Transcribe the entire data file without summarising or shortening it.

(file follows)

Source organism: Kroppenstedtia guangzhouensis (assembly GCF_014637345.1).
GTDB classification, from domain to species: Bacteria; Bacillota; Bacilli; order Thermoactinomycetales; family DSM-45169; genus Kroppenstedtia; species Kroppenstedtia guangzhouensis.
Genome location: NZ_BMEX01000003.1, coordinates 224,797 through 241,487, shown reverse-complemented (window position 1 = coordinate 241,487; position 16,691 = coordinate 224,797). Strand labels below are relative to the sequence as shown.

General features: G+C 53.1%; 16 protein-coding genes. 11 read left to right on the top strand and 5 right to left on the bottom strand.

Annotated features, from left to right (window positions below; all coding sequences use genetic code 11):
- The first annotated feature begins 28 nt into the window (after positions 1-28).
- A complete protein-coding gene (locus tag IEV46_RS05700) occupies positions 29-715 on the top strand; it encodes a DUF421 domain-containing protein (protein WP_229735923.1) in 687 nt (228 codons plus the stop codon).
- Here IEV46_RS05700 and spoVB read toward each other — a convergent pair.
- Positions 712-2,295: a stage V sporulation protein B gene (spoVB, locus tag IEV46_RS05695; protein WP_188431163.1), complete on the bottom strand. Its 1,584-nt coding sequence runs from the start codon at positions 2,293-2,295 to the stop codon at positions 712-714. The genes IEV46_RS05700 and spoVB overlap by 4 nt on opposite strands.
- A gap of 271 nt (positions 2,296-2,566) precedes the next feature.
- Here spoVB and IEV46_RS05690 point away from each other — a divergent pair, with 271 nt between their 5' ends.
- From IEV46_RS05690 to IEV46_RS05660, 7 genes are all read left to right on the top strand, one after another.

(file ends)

Source organism: Kroppenstedtia guangzhouensis (assembly GCF_014637345.1).
GTDB classification, from domain to species: Bacteria; Bacillota; Bacilli; order Thermoactinomycetales; family DSM-45169; genus Kroppenstedtia; species Kroppenstedtia guangzhouensis.
Genome location: NZ_BMEX01000003.1, coordinates 224,797 through 241,487, shown reverse-complemented (window position 1 = coordinate 241,487; position 16,691 = coordinate 224,797). Strand labels below are relative to the sequence as shown.

General features: G+C 53.1%; 16 protein-coding genes. 11 read left to right on the top strand and 5 right to left on the bottom strand.

Annotated features, from left to right (window positions below; all coding sequences use genetic code 11):
- The first annotated feature begins 28 nt into the window (after positions 1-28).
- A complete protein-coding gene (locus tag IEV46_RS05700) occupies positions 29-715 on the top strand; it encodes a DUF421 domain-containing protein (protein WP_229735923.1) in 687 nt (228 codons plus the stop codon).
- Here IEV46_RS05700 and spoVB read toward each other — a convergent pair.
- Positions 712-2,295: a stage V sporulation protein B gene (spoVB, locus tag IEV46_RS05695; protein WP_188431163.1), complete on the bottom strand. Its 1,584-nt coding sequence runs from the start codon at positions 2,293-2,295 to the stop codon at positions 712-714. The genes IEV46_RS05700 and spoVB overlap by 4 nt on opposite strands.
- A gap of 271 nt (positions 2,296-2,566) precedes the next feature.
- Here spoVB and IEV46_RS05690 point away from each other — a divergent pair, with 271 nt between their 5' ends.
- From IEV46_RS05690 to IEV46_RS05660, 7 genes are all read left to right on the top strand, one after another.